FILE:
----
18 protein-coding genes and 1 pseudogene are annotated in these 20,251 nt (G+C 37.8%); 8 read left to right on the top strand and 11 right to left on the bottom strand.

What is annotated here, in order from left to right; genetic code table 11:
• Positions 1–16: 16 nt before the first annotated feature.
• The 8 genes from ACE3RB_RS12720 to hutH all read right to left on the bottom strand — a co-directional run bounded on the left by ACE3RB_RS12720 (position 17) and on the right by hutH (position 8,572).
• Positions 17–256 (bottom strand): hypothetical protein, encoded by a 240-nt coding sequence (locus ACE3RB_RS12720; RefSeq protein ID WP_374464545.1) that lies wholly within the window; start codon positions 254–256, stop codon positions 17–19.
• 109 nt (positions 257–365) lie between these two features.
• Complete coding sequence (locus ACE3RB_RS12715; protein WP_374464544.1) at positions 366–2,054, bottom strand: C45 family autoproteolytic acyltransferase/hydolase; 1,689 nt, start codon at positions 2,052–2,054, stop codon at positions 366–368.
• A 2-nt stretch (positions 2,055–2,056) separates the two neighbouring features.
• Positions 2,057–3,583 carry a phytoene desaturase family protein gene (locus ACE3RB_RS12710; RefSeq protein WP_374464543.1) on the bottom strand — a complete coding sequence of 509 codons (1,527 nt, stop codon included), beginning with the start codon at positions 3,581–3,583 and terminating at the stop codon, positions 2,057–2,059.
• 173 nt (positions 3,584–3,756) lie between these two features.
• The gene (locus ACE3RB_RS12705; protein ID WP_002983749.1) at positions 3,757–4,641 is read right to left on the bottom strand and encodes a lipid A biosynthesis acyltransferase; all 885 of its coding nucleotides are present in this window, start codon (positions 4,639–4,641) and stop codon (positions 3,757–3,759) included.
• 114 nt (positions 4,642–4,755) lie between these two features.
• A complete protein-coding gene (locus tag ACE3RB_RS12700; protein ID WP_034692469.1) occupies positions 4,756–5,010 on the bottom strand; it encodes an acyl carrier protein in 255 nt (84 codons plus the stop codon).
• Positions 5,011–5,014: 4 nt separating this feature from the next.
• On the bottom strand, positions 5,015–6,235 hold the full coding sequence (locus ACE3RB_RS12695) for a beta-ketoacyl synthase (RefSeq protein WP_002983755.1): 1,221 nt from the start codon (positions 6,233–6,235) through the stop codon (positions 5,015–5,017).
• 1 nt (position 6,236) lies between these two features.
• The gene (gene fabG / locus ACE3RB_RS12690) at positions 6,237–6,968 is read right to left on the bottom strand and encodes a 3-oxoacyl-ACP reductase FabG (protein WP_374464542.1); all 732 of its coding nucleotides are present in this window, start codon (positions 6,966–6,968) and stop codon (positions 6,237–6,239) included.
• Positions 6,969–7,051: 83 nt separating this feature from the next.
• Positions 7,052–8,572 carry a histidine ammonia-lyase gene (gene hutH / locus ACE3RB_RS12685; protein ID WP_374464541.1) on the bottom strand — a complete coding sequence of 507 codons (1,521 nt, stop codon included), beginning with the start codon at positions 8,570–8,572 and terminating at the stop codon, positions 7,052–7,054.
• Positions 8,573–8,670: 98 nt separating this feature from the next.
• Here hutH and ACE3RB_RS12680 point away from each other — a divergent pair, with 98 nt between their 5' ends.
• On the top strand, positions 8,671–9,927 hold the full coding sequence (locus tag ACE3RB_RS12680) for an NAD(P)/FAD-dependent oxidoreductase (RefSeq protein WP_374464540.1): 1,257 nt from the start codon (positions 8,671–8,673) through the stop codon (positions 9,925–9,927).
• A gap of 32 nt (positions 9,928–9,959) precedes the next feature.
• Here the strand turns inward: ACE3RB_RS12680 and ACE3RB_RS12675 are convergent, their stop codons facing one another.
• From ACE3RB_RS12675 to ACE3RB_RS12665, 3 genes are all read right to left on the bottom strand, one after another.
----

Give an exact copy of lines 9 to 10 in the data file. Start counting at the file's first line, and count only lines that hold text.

• Positions 2,057–3,583 carry a phytoene desaturase family protein gene (locus ACE3RB_RS12710; RefSeq protein WP_374464543.1) on the bottom strand — a complete coding sequence of 509 codons (1,527 nt, stop codon included), beginning with the start codon at positions 3,581–3,583 and terminating at the stop codon, positions 2,057–2,059.
• 173 nt (positions 3,584–3,756) lie between these two features.